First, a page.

Click here to view
Figure 2: Poikilodermatous skin over back and upper extremities

Click here to view
Figure 3: Focal epidermal flattening, hydropic degeneration of basal layer, proliferation of blood vessels, inflammatory infiltrate comprising lymphocytes, histiocytes and a few melanophages in perivascular and periappendageal location suggestive of poikiloderma (H and E ×40)

Click here to view
Figure 4: CT chest shows (a) tubular focal bronchiectasis, (b) patchy consolidation of right middle lobe, (c) ground glass haziness of right middle and lower lobes and (d) mediastinal lymphadenopathy

Click here to view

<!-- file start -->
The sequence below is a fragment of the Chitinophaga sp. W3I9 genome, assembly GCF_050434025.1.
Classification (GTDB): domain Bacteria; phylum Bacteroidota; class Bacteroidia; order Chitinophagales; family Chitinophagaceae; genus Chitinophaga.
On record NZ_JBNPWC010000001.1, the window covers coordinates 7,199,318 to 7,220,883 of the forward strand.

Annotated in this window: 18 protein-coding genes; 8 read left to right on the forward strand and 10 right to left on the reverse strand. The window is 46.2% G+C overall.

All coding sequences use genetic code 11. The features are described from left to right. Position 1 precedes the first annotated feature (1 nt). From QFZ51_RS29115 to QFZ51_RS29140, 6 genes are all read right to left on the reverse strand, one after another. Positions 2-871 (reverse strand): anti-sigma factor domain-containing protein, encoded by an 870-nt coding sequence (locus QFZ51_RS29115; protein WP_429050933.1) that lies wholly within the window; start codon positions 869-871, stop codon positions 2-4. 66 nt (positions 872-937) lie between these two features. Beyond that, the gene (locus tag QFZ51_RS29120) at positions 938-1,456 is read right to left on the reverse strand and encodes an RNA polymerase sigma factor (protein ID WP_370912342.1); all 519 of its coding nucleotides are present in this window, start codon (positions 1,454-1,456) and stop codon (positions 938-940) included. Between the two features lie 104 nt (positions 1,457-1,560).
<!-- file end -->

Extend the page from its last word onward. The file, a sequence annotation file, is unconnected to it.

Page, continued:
Rothmund -Thomson syndrome is a rare autosomal recessive geno-photodermatosis affecting all races and both genders. This genomic instability syndrome results from defective deoxyribonucleic acid (DNA) damage repair to which an enhanced predisposition of these patients for skin cancers has been ascribed. Although the condition is attributed to homozygous or compound heterozygous (frameshift/missense) mutations in the RECQL4 DNA helicase gene mapped to chromosome 8q 24.3, this is detectable only in 60-65% cases. [2] Moreover, RECQL4 mutations have been identified in  Baller-Gerold syndrome More Details and RAPADILINO syndrome as well. These have many similar features; the difference between the two being presence of poikiloderma in the former and absence of it in the latter. [3]